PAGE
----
Wednesday, December 29, 2010

Warlord Wednesday: The Feast of Agravar

For the last time in 2010, let's re-enter the lost world with another installment of my issue by issue examination of DC Comic's Warlord, the earlier installments of which can be found here...

"The Feast of Agravar"
Warlord (vol. 1) #39 (November 1980)

Written and Pencilled by Mike Grell; Inked by Vince Colletta

Synopsis: Travis Morgan bids faithful Aton farewell. He says that he may have fallen short of the dream who gave his former army, but Aton has done well. As Morgan departs on the back of his winged horse, Firewing, Aton tells him that he hopes he finds what he’s looking for.

Once they're airborne, the black cat accompanying Morgan transforms back into Shakira. After meeting his daughter she had never heard of, Shakira wonders aloud what other secrets he’s hiding. Morgan retorts that he’ll spill his secret when she tells him hers.

Their banter is cut short as a flock of pink pteranodons attack!

Morgan and Firewing manage to out-maneuver the winged reptiles. As the companions continue on their way, a man watching them from the ground below talks to a mysterious wooden box bound in bronze. He calls it “Master” and agrees that--despite the pteranodon’s failure--they shall yet triumph over the Warlord.

Miles away, Morgan sights yet another ancient ruin and wants to explore. Shakira (predictably) is entirely incurious about the past. As Morgan prepares to enter the ruins,she notices talon scratches on Firewing's flanks. She scolds Morgan, telling him he should treat the horse better, that he should stop treating him like a possession. Morgan asserts that Firewing does belong to him. He enters the ruins, leaving Shakira to tend the animal.

Even in the darkness inside, Morgan can make out Atlantean machinery. He hears a hum, and knows some of it must still be active. He inadvertently trips a sensor, and the lights come on, and the facility comes to life.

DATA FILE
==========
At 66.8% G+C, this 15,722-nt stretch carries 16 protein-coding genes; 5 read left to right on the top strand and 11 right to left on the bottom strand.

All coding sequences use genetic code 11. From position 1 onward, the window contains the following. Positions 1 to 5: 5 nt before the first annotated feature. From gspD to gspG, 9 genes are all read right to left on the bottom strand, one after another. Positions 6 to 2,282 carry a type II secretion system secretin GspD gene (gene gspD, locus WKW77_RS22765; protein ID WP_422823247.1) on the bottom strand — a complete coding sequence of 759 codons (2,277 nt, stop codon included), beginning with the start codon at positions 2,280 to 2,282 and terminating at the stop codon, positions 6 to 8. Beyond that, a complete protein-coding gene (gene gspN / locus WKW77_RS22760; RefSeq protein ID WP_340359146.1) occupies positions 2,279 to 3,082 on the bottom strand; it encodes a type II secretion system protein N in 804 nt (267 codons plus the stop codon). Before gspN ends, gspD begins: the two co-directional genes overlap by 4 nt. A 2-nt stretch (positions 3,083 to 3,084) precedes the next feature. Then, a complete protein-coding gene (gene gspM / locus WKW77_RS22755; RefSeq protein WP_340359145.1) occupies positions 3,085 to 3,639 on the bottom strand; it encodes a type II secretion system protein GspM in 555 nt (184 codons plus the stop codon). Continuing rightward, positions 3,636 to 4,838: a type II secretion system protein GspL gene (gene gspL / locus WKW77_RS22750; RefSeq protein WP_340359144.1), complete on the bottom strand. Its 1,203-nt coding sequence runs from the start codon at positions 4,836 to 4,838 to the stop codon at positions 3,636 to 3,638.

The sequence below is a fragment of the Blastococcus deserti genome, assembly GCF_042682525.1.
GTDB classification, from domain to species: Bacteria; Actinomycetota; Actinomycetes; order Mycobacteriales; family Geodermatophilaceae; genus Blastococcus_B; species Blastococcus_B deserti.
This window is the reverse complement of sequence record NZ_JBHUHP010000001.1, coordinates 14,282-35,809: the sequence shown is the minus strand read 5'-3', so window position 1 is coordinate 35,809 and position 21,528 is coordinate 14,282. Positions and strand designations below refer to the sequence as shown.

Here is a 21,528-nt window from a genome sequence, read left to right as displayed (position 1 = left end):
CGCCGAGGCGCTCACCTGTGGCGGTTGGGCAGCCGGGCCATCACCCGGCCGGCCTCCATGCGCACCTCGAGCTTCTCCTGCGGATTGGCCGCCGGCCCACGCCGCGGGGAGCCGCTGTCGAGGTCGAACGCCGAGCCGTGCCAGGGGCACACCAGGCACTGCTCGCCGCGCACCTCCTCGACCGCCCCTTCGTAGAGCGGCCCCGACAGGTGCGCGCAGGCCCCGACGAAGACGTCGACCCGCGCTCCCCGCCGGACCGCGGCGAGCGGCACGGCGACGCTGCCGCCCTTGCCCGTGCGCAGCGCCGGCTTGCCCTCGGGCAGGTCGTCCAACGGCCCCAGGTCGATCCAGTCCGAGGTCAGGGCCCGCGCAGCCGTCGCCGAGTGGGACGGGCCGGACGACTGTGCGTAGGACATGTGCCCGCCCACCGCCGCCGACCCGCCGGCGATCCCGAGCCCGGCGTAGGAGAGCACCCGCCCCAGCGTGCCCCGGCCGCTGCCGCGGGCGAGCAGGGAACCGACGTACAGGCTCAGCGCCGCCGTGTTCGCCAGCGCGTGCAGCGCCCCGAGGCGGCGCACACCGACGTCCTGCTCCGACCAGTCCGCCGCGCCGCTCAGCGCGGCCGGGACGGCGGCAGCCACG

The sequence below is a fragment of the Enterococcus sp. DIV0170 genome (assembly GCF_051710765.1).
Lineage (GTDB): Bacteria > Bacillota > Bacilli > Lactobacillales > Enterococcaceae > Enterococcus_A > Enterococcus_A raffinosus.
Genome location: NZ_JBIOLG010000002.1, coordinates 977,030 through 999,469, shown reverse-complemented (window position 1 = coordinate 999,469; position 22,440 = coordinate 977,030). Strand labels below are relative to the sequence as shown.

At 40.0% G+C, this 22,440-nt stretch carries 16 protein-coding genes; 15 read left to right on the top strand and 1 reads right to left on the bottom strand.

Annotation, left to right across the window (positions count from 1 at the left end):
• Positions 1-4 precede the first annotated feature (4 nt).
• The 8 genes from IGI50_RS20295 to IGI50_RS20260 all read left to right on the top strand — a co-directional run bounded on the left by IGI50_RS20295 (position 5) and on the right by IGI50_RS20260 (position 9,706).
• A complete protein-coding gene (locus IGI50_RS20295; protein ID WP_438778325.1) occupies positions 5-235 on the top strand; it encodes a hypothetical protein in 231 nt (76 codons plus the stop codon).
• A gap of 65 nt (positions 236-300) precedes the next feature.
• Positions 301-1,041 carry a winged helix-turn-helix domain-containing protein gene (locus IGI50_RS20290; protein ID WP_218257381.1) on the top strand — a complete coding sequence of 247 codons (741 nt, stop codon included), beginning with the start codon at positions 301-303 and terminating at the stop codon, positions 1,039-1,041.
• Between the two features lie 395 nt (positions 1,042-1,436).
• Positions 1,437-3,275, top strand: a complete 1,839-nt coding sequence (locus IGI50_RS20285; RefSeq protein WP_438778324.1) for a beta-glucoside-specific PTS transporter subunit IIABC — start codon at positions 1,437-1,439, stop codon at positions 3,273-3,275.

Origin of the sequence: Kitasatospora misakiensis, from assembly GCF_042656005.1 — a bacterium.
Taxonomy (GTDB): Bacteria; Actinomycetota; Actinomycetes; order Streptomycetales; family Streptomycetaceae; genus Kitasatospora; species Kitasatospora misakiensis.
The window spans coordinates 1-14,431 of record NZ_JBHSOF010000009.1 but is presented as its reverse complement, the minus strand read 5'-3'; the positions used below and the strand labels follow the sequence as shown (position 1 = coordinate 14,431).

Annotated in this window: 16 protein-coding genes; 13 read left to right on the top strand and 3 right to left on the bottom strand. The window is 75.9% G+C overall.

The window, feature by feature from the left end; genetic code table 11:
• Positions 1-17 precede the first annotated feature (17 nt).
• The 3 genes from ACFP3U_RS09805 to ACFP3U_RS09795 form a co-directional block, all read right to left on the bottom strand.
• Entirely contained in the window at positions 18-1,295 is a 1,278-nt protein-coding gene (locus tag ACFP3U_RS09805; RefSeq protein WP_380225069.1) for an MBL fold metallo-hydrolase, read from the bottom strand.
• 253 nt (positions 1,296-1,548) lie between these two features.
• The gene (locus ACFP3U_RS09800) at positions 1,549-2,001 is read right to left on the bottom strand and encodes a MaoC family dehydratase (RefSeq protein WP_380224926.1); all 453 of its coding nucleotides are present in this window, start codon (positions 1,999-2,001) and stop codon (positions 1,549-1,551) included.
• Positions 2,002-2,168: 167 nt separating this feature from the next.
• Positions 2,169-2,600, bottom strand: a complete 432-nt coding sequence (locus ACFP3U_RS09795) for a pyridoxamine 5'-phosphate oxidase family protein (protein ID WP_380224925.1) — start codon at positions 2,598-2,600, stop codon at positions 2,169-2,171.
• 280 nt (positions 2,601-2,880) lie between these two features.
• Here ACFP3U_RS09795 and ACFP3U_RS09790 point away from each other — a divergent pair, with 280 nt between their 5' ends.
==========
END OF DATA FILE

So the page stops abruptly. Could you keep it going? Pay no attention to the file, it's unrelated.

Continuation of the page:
Shakira joins him inside.  She asks what this place is. Morgan explains what he knows of the history of the Atlanteans in Skartaris: how they civilized war to the point of it being as easy as pushing a button--and how that was their undoing.

The two enter a living area and are suprised to come face to face with a robot, who greets them. The robot bows, and introduces himself as “Bogg.”

Bogg says his function is to serve. He was built by the Atlanteans, but over the years he has had the oppurtunity to serve the representatives of the many cultures who have passed through since the Atlanteans destroyed themselves.

Bogg offers the two drinks. Shakira laps at hers like a cat. As Morgan sips his, he asks if Bogg gets many other visitors. Bogg says "no," as the locals fear and shun this place. He was beginning to get concerned; the Feast of Agravar is at hand, and its been a long time since there have been celebrants.

Before Morgan can ask what the robot means, he notices Shakira is out cold. The wine is drugged! Morgan moves to attack Bogg barehanded, but succumbs to the drug’s effect himself.

Bogg drags our unconscious heroes from the room, and the robotic housekeeping unit tidies up behind them, removing all signs of what has transpired.